Major record labels partner with music-generating start-ups

Their names are Suno and Udio and they are both American. Their other point in common: they specialize in the production of music generated by artificial intelligence. Today, they find themselves pursued by the major record companies Sony Music, Universal Music Group and Warner Records.

Accused of committing massive copyright violations, they allegedly used record company recordings to train their artificial intelligence systems which created music generating tools.


Two young American companies that broke through quickly

Suno, based in Massachusetts, entered the market just two years ago with the ambition of “breaking down the barriers between you and the song you dream of creating.” It launched its first product last year and says more than 10 million people have used its tool to make music. Its employees include:“alumni of pioneering tech companies like Meta, TikTok, and Kensho.” Now a partner of Microsoft, the company offers access via monthly subscription to access its service and raised $125 million last May.

For its part, Udio is based in New York, and known as Uncharted Labs, is the fruit of the work of several former Google DeepMind researchers. The startup is backed by leading venture capitalists such as Andreessen Horowitz, but also artists such as and Common, entrepreneurs – including Kevin Wall – and the co-founder of Instagram, Mike Krieger. Its app, released to the public in April, was wildly successful in part thanks to the tool it used to create “BBL Drizzy,” a parody track tied to the feud between artists Kendrick Lamar and Drake.

Famous titles partly recreated using AI

Companies have copied music without permission to teach their systems to create music that “will compete directly with the work of human artists, make it cheaper and ultimately drown it out”according to federal lawsuits filed by the Recording Industry Association of America on Monday against Udio in New York and Suno in Massachusetts. “Our technology is transformative; it is designed to generate entirely new results, not memorize and regurgitate pre-existing content,” explains Mikey Shulman, CEO of Suno, in a press release.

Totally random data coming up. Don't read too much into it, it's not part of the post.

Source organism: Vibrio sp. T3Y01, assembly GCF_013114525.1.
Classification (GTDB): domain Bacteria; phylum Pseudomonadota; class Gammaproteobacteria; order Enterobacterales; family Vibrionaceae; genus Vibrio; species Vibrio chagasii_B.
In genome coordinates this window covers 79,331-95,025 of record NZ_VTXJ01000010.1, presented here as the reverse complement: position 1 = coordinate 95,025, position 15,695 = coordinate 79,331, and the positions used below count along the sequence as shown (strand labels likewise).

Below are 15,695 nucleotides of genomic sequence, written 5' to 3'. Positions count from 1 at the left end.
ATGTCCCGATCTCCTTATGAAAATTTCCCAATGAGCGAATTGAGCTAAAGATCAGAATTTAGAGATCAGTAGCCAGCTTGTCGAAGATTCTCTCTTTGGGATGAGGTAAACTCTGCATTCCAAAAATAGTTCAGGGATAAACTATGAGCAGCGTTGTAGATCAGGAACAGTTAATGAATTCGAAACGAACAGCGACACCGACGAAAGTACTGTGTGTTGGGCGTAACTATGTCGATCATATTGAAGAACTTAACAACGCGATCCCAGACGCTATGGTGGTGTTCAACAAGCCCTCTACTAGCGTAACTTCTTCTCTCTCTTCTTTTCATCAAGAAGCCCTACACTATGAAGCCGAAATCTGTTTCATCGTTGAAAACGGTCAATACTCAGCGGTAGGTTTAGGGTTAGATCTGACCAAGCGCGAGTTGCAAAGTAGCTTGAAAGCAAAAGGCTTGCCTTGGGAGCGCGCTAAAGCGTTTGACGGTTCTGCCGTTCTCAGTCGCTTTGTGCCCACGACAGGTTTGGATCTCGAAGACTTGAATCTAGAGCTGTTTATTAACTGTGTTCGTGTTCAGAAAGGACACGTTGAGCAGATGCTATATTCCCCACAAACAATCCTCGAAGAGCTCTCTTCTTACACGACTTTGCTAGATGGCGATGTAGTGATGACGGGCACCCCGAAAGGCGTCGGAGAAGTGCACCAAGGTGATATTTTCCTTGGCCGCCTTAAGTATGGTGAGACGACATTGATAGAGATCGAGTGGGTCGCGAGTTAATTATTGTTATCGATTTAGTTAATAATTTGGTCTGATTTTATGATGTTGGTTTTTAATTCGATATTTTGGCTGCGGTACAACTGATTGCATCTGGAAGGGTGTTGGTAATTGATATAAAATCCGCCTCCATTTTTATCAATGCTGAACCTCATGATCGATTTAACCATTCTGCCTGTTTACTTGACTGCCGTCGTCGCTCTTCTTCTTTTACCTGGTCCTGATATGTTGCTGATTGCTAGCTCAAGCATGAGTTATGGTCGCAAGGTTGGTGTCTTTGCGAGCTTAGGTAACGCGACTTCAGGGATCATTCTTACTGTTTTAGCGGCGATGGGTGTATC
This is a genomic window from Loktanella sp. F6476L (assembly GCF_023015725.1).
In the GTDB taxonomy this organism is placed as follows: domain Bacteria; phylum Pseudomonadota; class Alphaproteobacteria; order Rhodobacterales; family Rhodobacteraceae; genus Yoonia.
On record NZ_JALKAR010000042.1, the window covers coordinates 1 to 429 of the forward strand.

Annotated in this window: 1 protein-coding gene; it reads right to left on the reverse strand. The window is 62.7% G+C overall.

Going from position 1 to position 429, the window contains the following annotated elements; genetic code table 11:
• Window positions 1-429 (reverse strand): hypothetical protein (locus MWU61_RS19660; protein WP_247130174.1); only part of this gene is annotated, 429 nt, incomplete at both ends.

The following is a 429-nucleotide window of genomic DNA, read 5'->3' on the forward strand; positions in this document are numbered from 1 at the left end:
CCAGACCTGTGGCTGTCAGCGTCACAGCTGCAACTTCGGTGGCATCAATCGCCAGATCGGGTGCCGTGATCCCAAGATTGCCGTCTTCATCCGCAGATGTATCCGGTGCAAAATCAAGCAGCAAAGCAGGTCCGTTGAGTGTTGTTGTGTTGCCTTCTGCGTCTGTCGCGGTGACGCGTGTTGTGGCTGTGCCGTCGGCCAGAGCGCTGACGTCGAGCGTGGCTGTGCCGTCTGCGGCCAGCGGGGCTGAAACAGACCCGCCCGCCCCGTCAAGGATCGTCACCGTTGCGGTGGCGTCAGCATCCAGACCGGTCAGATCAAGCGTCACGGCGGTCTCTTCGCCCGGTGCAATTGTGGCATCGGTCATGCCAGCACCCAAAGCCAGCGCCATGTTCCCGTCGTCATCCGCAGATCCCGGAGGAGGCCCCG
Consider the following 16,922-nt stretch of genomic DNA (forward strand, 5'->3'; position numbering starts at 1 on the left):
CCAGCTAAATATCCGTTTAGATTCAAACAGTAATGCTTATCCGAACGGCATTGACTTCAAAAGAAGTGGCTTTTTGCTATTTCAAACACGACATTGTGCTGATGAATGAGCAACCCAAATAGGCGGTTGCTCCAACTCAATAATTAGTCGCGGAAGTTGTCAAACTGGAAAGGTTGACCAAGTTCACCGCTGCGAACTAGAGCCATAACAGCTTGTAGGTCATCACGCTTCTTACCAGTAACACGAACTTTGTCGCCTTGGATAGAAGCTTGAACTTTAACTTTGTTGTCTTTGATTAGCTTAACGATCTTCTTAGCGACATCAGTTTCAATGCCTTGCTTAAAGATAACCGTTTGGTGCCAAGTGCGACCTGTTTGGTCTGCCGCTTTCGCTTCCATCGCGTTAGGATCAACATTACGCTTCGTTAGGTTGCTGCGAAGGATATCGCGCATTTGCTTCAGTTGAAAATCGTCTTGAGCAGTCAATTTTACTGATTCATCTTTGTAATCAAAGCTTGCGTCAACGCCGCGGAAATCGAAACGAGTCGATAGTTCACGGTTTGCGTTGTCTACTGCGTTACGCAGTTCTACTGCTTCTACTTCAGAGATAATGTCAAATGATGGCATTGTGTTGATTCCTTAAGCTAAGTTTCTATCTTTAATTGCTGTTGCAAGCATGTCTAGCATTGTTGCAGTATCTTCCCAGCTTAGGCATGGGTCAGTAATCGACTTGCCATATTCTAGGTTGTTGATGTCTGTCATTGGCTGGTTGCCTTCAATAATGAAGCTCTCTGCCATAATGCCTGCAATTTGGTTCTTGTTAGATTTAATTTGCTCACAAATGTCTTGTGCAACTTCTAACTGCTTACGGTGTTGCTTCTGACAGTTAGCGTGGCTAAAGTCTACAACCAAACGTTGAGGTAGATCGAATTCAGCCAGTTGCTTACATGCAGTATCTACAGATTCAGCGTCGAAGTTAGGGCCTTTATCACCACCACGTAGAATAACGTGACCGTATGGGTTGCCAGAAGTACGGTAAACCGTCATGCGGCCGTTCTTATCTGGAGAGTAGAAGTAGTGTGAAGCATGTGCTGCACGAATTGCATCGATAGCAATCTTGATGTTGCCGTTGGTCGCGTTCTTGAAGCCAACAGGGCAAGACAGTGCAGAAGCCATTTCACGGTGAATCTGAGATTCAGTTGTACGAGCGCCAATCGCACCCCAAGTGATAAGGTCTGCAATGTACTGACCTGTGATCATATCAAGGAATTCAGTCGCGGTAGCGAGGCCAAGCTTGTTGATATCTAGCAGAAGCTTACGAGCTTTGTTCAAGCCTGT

The complaints indicate that Suno and Udio users were able to recreate elements of songs such as the Temptations' “My Girl,” Mariah Carey's “All I Want for Christmas Is You” and “I Got You (I Feel Good)” by James Brown, and that they were able to generate vocals “indistinguishable” from those of musicians such as Michael Jackson, Bruce Springsteen and ABBA. The labels are therefore asking the courts to award damages of up to $150,000 per song copied. They respectively accuse Suno of having copied 662 songs and Udio of having copied 1,670.


An aggressive approach that echoes that undertaken by the media

The choice to take legal action against these generative AI companies is nothing very new or very surprising. Other sectors have come up against it, like authors, press organizations and many other people for the use described as abusive of their work in order to train AI models powering chatbots such as OpenAI's ChatGPT. The most recent case dates back to last month.

Eight American newspapers, including Chicago Tribune, indicated that they were suing OpenAI and its main investor, Microsoft. The two companies are accused of stealing millions of copyrighted news articles, in order to train their ChatGPT and Copilot tools. In recent months, a number of media outlets have successively filed complaints against the two companies, the case that has made the most noise is of course that of New York Times, and the matter seems far from settled.

In another register, the New York Times revealed that Google and OpenAI have largely hoovered up millions of hours of YouTube videos, ignoring the video platform's strict policy. Indeed, YouTube not only prohibits the use of its videos for applications “independent”but also to access its videos by “automated means (such as robots, botnets or scrapers)”.

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